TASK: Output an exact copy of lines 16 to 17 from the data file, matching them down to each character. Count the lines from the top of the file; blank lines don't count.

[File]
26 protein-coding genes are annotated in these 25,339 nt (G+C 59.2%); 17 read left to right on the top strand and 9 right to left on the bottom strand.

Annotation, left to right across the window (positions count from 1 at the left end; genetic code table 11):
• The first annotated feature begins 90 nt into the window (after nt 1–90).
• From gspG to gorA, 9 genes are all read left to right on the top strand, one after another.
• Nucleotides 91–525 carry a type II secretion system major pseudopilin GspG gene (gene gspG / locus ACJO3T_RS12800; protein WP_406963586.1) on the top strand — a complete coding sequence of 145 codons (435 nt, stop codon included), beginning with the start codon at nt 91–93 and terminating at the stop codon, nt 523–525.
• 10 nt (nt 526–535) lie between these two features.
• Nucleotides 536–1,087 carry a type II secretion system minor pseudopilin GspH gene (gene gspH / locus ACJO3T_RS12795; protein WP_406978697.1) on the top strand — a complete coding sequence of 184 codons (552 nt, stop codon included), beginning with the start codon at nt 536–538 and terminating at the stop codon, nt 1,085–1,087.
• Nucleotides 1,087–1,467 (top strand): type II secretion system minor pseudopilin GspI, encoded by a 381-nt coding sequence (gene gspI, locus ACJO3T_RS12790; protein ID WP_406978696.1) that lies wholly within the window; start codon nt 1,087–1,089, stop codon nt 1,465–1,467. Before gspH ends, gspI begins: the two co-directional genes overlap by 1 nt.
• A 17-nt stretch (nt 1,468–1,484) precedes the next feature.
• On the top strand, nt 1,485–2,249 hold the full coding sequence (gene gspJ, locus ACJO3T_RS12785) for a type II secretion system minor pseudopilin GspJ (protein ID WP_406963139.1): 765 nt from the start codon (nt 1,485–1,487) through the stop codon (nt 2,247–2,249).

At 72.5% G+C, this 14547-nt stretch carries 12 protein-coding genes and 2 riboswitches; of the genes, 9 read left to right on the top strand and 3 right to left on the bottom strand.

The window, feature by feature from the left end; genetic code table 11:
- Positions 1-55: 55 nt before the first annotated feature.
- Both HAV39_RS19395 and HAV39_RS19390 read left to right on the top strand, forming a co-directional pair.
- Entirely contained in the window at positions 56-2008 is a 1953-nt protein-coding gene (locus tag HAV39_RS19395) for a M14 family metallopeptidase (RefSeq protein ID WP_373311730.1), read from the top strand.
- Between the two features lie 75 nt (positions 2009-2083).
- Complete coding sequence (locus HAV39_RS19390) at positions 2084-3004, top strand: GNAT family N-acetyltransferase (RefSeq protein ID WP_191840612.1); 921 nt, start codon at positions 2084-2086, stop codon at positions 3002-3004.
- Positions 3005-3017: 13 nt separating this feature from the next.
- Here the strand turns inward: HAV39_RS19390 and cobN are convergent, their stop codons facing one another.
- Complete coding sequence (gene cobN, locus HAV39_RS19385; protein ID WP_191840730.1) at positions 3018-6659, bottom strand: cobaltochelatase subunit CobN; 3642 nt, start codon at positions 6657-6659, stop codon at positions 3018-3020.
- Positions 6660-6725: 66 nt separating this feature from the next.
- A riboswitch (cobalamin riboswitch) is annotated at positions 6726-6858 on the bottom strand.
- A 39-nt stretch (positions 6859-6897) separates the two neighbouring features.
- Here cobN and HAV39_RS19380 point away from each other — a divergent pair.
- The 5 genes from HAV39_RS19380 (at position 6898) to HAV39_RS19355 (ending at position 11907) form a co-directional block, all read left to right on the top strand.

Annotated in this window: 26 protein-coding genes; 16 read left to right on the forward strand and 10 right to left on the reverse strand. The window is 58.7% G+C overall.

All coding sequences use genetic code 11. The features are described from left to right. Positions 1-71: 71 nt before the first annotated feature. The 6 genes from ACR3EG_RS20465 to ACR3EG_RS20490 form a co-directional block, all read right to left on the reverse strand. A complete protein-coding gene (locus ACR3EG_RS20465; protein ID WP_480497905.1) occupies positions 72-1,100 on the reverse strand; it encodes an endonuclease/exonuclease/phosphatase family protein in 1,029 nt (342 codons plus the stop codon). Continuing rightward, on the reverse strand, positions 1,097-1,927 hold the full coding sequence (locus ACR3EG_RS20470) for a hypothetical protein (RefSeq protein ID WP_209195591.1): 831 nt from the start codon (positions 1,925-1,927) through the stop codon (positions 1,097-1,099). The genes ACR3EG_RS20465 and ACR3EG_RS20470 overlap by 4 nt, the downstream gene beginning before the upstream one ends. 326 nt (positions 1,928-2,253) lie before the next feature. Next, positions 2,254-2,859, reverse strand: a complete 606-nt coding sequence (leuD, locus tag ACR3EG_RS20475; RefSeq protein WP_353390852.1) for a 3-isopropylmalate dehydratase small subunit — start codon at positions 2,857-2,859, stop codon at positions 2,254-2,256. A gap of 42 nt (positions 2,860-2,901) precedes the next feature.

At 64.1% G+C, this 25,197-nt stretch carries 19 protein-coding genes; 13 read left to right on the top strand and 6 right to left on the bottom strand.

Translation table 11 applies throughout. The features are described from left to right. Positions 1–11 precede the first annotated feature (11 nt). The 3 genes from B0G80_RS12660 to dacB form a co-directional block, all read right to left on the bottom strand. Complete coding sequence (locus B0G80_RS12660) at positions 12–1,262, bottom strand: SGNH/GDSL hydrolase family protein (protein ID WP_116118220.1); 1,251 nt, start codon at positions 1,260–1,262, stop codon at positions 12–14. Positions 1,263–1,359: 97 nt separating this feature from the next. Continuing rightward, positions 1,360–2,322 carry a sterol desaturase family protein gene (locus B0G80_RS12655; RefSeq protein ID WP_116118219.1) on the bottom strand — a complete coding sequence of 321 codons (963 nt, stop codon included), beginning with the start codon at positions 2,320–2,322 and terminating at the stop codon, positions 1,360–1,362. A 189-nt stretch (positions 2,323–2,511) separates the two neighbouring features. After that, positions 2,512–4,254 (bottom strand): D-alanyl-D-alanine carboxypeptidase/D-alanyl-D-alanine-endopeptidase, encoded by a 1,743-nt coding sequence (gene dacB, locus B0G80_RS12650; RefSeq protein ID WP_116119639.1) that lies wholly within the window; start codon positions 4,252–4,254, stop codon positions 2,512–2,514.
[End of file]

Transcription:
- Between the two features lie 75 nt (positions 2009-2083).
- Complete coding sequence (locus HAV39_RS19390) at positions 2084-3004, top strand: GNAT family N-acetyltransferase (RefSeq protein ID WP_191840612.1); 921 nt, start codon at positions 2084-2086, stop codon at positions 3002-3004.